"As soon as I could, I began reading my way through the Children's Room shelves at our local library in St. Louis, Missouri. I halfway felt that I lived in the worlds created by Hugh Lofting in his Dr. Doolittle books, and by Mary Norton in The Borrowers. I loved comic books too, and was joyfully awakened to satire by Mad Magazine. When asked what I wanted to be when I grew up, I said, 'A reader.'
"After college and graduate school, I taught fourth grade in a Los Angeles inner-city school and on an American Air Force base in Germany. I read to my students every day after lunch, and in time, I started to wonder if I could write books for kids. I tried, but after a day of teaching, I had very little energy left for writing. So I moved to New york, where I'd heard that writers lived, and took a job in publishing, which was much less tiring than teaching.
"I edited by day and wrote by night. Well, not every night. Some nights I went out on the town with Jim McMullan, a wonderful illustrator. On our first date, he looked through my book shelves and pulled out three books with Jim McMullan covers. I was hooked. In 1979, we were married.
"I kept reading. When our daughter was born, I read to her endlessly. One hot summer we kept cool curled up on an old couch on the porch with Laura Ingalls Wilder's The Long Winter.
"I kept writing, too. After a decade of my badgering him, Jim finally agreed to illustrate one of my stories. We both found that we loved collaborating. Two of our books, Nutcracker Noel and Hey, Pipsqueak! were voted among the New York Times Ten Best Picture Books of the Year. No No Jo! was featured on NBC's "The Today Show" and introduces Jo, the world's most helpful kitten. This spring will see the publication of our sixth book, Papa's Song.
"In addition to writing, I teach at New York University's School of Continuing and Professional Studies and am on the faculty of the New School's MFA Writing Program. And I visit schools as often as I can. Kids always ask me how many books I've written. I think it's about seventy-five now, which seems pretty surprising for someone who set out to be a reader."
Kate McMullan, a.k.a. K.H. McMullan and Katy Hall, taught elementary school in inner-city Los Angeles and on an American Air Force base in Germany. After earning a Masters Degree in Early Childhood Education, she decided to try her hand at writing, and settled in New York City. Twenty-five years later, she has more than fifty children's books to her credit.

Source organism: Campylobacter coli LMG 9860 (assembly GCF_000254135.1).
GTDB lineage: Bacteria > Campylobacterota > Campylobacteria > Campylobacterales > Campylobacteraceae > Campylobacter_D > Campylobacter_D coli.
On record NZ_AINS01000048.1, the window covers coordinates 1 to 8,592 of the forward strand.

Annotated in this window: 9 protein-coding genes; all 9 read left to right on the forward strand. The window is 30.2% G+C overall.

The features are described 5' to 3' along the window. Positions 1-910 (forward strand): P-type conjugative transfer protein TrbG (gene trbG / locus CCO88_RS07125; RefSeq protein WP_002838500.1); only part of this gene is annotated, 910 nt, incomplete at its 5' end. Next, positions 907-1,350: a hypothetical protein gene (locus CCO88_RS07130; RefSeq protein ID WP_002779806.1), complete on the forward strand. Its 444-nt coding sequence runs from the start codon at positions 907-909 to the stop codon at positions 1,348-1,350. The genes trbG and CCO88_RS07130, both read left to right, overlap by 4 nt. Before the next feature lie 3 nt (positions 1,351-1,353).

As Katy Hall, she and Lisa Eisenberg have written dozens of silly easy-to-read riddle books. As K.H. McMullan, she has created the zany world of Dragon Slayers' Academy.
McMullan says, "When I visit schools, I hold writing workshops and encourage kids to write about their own lives, about what they know. Sometimes a bright kid will ask, 'But you write the Dragon Slayers' Academy books. What do you know about life in a medieval boys' school?' Great question. When I write about Wiglaf, I think back to my grade school days; the cafeteria meatloaf, the torture of rope climbing in gym class, and the teachers who used to go off on tangents that were often much more interesting than what we were supposed to be studying. Almost every character in Dragon Slayers' Academy is loosely based on someone I've met, from my second- grade best friend to my daughter's orthodontist."
McMullan's books have been named The New York Times Best Picture Books of the Year, have appeared on state library award lists, and have received the Parents' Choice Award. She and her husband, noted illustrator, Jim McMullan, live in New York City and Sag Harbor with their daughter and their cats, George and Wendy.
copyright ? 2000 Penguin Putnam Books for Young Readers. All rights reserved.
What made you decide to write the DSA series?
I liked the idea of creating a non-violent hero. Wiglaf lives in medieval times and he longs to be a dragon slayer, but he has a big limitation - he can't stand the sight of blood - so he has to be creative and figure out alternate ways to get the job done. My biggest inspirations are Monty Python and another British series called "Black Adder."
Are any of your characters based on you or your family?
Well, not me, but my family, pets, friends, dentist, dog sitter, UPS man - they're all in the stories. In DSA #16, "The World's Oldest Living Dragon," the character of Don Donn is based on my trainer at the gym, Donn Nelson. Donn got a big kick out of starring in the book.
What would you like young readers to learn from Wiglaf?
That they can slay more dragons by telling knock-knock jokes than they can with a sword.
When you visit schools, what kinds of questions do you like to ask the kids?
I like to know what books they're reading that they really love - even if they are books I haven't written.
Have any of their questions to you surprised you?
Yes, and I love that. When kids ask me how old I am, I give them a really hard math problem, and if they solve it, they'll have their answer.
What books did you enjoy reading as a child?
I loved The Borrowers and the books about Freddy the Pig.
What adjectives would you use to describe the DSA series?
Hilarious, laugh-out-loud funny, too good to put down - maybe you'd better ask someone else, too.
Are you planning to write more DSA books?
Absolutely. I've just started #20. There is a giant in it, and worm comes back. I'm not sure what I'll call it yet.